• Payment service providers: means in particular credit institutions, electronic money institutions, payment institutions, post office giro institutions, the European Central bank and national central banks, Member States or their regional and local authorities (when not acting in their capacity as public authorities).

References

Act Entry into force Deadline for transposition in the Member States Official Journal
Regulation (EC) No 924/2009

1.11.2009

OJ L 266 of 9.10.2009

Related Acts

Communication from the Commission of 10 September 2009 – Completing SEPA: A Roadmap for 2009-2012 [COM(2009) 471 final – Not published in the Official Journal].

The Roadmap presented by the Commission lays down the priorities for the Single Euro Payments Area (SEPA) for the period 2009-2010. These priorities concern Member States which have adopted the euro or are preparing to do so, as well as Sweden. These priorities should:

  • accelerate the migration of financial products and payment standards towards SEPA products;
  • increase the visibility of SEPA and its products;
  • complete the legal environment for SEPA and strengthen compliance of its standards with those of the European Payments Council;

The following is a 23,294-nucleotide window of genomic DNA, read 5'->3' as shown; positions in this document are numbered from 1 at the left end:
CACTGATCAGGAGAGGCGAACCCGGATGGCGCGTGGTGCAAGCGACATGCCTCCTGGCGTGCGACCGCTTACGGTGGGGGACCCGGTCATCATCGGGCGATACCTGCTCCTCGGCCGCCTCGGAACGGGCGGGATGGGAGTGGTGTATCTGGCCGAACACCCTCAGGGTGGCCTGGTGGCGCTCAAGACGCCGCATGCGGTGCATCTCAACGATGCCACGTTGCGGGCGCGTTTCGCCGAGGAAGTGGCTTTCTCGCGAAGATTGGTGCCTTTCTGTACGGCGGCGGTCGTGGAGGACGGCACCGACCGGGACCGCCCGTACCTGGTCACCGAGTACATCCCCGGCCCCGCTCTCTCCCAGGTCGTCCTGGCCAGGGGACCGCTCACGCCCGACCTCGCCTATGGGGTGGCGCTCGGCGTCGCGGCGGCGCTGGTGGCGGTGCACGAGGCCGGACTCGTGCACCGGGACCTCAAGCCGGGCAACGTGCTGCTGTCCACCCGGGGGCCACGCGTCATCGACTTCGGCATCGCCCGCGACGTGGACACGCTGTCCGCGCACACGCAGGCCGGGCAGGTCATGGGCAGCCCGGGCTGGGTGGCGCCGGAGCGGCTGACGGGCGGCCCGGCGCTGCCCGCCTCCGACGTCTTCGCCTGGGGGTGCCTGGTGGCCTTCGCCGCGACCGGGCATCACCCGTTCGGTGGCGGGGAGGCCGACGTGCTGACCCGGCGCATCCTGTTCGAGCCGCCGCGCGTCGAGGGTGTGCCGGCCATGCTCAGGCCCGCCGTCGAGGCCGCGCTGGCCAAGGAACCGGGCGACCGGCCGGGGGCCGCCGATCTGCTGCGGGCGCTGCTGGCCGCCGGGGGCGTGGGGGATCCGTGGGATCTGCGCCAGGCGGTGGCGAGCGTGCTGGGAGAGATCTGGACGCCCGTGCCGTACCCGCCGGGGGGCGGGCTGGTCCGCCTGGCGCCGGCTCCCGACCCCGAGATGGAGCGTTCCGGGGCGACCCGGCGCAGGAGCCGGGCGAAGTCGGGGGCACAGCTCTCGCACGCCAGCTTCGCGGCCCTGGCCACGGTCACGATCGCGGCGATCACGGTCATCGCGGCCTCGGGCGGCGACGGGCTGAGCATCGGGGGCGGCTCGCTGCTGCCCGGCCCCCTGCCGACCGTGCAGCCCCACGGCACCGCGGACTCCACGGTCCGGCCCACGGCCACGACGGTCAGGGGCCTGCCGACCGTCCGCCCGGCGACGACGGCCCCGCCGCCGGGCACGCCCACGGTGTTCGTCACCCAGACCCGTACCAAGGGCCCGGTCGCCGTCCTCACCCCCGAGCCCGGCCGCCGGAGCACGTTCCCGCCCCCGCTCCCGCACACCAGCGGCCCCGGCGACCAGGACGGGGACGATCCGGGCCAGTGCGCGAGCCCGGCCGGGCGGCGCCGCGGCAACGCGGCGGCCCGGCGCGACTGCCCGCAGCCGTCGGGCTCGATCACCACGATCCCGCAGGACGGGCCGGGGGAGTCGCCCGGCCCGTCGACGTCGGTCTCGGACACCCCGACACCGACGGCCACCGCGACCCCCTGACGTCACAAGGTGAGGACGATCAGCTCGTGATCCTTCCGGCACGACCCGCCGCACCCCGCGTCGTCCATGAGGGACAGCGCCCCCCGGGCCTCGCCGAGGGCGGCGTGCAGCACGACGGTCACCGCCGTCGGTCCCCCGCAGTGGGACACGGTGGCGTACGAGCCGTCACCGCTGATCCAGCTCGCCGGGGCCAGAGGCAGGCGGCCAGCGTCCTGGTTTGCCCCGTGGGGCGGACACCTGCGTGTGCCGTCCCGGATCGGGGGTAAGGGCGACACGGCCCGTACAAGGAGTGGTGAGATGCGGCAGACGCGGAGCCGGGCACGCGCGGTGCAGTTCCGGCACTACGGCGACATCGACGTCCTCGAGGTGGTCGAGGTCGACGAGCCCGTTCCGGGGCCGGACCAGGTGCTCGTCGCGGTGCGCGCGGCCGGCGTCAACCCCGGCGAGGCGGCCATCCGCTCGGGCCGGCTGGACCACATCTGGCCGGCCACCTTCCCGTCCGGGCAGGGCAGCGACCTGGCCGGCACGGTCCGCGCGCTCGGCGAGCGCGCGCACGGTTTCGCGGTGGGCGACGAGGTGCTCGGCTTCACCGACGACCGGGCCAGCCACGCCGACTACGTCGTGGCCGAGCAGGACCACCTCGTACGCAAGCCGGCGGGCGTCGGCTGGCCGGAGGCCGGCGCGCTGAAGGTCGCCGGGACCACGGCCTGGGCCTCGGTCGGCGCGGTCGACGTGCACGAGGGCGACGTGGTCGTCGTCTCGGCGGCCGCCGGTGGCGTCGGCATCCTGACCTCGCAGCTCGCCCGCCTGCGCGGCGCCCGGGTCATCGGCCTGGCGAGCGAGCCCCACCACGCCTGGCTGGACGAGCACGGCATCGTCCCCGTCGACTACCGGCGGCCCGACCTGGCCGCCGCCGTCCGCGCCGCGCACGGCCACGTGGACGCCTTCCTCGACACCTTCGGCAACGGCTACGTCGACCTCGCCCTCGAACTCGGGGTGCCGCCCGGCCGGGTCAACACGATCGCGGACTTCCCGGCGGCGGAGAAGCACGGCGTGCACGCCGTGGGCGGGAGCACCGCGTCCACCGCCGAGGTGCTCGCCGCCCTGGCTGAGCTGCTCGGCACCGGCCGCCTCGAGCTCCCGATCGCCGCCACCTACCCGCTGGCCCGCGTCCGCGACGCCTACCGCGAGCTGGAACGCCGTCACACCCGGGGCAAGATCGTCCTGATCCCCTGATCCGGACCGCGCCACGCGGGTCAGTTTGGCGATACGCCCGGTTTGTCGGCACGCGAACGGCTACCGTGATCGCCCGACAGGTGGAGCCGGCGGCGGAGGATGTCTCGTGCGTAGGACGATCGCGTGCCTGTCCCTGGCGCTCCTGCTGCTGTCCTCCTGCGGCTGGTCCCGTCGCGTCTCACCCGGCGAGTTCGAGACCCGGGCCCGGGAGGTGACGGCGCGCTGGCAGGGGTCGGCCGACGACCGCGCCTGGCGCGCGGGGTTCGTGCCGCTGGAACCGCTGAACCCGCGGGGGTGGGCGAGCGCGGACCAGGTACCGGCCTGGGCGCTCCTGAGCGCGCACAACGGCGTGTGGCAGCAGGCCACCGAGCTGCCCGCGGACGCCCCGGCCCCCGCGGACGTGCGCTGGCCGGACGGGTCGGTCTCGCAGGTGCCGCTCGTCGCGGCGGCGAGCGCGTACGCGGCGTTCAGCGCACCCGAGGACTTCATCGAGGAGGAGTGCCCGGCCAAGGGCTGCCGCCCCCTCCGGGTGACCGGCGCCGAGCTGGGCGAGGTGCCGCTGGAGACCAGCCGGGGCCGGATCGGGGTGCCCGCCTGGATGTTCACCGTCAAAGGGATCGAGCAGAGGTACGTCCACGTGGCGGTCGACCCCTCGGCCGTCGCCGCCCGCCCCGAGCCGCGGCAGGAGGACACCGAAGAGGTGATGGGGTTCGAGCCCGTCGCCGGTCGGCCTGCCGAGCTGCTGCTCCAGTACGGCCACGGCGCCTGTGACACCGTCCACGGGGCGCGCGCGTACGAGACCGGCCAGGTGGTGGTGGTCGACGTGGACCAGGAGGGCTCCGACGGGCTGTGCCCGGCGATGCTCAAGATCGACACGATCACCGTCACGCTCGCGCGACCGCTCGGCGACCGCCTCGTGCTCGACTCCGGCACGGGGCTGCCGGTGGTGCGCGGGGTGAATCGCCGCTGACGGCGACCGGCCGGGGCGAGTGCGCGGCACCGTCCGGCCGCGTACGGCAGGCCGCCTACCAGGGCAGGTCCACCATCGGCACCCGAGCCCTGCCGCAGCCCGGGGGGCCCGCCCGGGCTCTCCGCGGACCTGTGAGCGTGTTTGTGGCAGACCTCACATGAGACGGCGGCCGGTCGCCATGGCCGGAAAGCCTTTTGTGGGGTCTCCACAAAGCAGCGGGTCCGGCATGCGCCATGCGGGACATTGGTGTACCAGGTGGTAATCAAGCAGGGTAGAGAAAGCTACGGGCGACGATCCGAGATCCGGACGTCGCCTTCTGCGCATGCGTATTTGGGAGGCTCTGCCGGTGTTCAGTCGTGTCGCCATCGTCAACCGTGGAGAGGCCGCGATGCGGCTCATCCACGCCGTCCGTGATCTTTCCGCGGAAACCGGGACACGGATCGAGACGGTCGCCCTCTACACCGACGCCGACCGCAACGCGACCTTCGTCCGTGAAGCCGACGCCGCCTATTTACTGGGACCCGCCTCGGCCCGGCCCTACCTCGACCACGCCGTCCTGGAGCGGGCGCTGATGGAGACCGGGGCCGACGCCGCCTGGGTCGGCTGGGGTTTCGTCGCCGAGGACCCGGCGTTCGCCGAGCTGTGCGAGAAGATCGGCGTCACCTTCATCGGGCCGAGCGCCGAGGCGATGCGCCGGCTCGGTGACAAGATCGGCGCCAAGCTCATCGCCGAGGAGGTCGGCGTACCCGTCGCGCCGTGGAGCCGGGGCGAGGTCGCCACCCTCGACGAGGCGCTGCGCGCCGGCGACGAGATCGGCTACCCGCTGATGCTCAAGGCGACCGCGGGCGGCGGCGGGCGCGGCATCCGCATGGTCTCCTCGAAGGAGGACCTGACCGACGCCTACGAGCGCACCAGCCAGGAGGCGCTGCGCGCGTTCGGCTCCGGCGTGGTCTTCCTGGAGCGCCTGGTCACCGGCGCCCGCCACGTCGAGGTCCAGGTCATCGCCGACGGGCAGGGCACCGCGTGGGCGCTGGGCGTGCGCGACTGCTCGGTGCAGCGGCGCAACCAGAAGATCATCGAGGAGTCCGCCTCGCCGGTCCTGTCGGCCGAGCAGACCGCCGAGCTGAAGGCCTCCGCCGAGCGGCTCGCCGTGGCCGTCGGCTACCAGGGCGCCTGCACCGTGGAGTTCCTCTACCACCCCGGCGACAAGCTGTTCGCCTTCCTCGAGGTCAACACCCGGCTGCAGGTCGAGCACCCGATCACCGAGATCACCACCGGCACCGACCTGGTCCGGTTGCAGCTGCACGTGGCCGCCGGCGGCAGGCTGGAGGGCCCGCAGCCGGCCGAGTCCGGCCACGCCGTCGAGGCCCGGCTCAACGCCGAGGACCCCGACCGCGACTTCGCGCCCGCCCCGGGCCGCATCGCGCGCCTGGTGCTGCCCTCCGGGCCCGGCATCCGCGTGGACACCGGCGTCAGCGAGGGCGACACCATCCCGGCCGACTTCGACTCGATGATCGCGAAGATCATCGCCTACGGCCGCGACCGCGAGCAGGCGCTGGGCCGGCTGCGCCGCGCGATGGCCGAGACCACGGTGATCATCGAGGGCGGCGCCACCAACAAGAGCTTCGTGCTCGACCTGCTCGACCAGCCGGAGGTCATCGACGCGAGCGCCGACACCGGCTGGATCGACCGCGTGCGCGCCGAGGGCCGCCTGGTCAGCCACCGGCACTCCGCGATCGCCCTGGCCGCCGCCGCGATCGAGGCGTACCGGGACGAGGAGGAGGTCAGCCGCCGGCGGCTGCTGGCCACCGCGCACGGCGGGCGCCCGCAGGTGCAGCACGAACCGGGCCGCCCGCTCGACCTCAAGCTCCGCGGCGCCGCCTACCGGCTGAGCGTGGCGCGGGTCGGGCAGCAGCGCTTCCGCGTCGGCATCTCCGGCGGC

• ensure standardisation, interoperability and security of the processing of payments;
  • improve governance of SEPA, through the establishment of a new competent body at European level.

Communication 2002/C 165/08 from the Commission of 11 July 2002 pursuant to Article 9 of Regulation (EC) No 2560/2001 of the European Parliament and of the Council [Official Journal C 165 of 11.7.2002].
The Commission received notification on 28 June 2002 of the decision of the Swedish authorities to extend the application of the Regulation to the Swedish kronor.


Another Normative about Cross-border payments in euros

Topics

These categories group together and put in context the legislative and non-legislative initiatives which deal with the same topic

Other

Cross-border payments in euros

This Regulation provides that the charges levied on payments in euros between bank accounts in different Member States must not be higher than those levied on payments in euros within a Member State. Transactions by debit card and withdrawals from ATMs are also covered by the Regulation.